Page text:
O'Reilly logo

Flip the Funnel: How to Use Existing Customers to Gain New Ones by Joseph Jaffe

Stay ahead with the world's most comprehensive technology and business learning platform.

With Safari, you learn the way you learn best. Get unlimited access to videos, live online training, learning paths, books, tutorials, and more.

Start Free Trial

No credit card required

GARBAGE IN, GARBAGE OUT

It’s a universal rule that what you put into life, you get out. That applies to effort, energy, investment, and commitment. And it equally applies to talent—especially when recruiting and compensating geniuses.
According to www.glassdoor.com—a less-than-scientific collection of submissions from people who claim to be employed by the respective companies—Apple’s geniuses are well paid, even relative to the folk over at Best Buy. The reported average hourly salary for a Genius Bar tech was $18.30, while the reported average hourly salary for a Geek Squad Agent was $11.58. It’s a Mac versus PC commercial in the making but also a reminder that talk is cheap when it comes to employee expectations regarding customer experience.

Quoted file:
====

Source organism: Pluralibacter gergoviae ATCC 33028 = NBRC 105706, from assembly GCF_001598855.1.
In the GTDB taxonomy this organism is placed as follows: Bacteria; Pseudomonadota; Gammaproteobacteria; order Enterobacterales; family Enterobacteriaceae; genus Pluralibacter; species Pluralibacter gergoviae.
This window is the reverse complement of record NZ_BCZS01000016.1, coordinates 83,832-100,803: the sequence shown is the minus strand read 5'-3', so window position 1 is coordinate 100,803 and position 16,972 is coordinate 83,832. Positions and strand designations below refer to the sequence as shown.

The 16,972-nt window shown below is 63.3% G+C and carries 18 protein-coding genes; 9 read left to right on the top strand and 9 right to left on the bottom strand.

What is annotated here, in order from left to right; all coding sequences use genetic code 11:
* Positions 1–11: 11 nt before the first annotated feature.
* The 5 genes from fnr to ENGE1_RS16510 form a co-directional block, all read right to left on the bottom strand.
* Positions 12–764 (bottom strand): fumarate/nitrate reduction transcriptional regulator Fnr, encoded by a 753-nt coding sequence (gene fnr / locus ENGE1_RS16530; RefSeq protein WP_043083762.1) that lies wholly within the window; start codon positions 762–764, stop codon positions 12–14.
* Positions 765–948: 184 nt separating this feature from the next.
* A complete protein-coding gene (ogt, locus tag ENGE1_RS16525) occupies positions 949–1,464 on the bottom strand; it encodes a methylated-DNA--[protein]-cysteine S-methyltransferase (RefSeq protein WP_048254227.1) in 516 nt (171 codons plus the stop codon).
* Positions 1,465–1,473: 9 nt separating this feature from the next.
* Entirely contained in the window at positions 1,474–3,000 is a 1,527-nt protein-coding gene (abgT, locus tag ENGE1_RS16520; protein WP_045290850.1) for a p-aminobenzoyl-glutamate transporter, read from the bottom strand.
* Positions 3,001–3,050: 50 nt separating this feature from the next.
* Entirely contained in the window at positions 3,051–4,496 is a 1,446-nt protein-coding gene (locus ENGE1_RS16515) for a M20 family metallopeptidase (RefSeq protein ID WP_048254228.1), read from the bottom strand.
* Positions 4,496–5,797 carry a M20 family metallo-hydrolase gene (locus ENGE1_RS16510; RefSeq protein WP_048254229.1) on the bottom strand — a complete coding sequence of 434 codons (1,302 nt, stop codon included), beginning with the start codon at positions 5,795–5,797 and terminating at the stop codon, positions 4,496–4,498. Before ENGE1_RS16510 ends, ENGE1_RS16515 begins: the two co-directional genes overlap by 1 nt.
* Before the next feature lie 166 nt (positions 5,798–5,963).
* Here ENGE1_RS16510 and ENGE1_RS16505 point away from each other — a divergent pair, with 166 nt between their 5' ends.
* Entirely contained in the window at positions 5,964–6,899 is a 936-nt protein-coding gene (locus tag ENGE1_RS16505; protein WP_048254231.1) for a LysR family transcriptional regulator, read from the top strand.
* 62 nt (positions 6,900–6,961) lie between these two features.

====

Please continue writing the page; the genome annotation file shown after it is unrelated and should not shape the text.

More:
On a much larger and more pronounced level is the visible disconnect between those who prop up the economy and those who almost brought it down. It’s hard to even begin comparing corporate fat cats at the likes of AIG—who earned millions of dollars a year in undeserved salary, bonuses, and spa treatments—with the average salary32 for entry-level customer-service representatives of $28,500 in the South (which makes up the highest percentage of customer-service representatives at 27.40 percent), equating to an hourly wage of around $15. Perhaps we’ll start to see this gap bridged over time, especially within companies that are experiencing firsthand the value that comes from flipping the employee funnel.

With Safari, you learn the way you learn best. Get unlimited access to videos, live online training, learning paths, books, interactive tutorials, and more.

Start Free Trial

No credit card required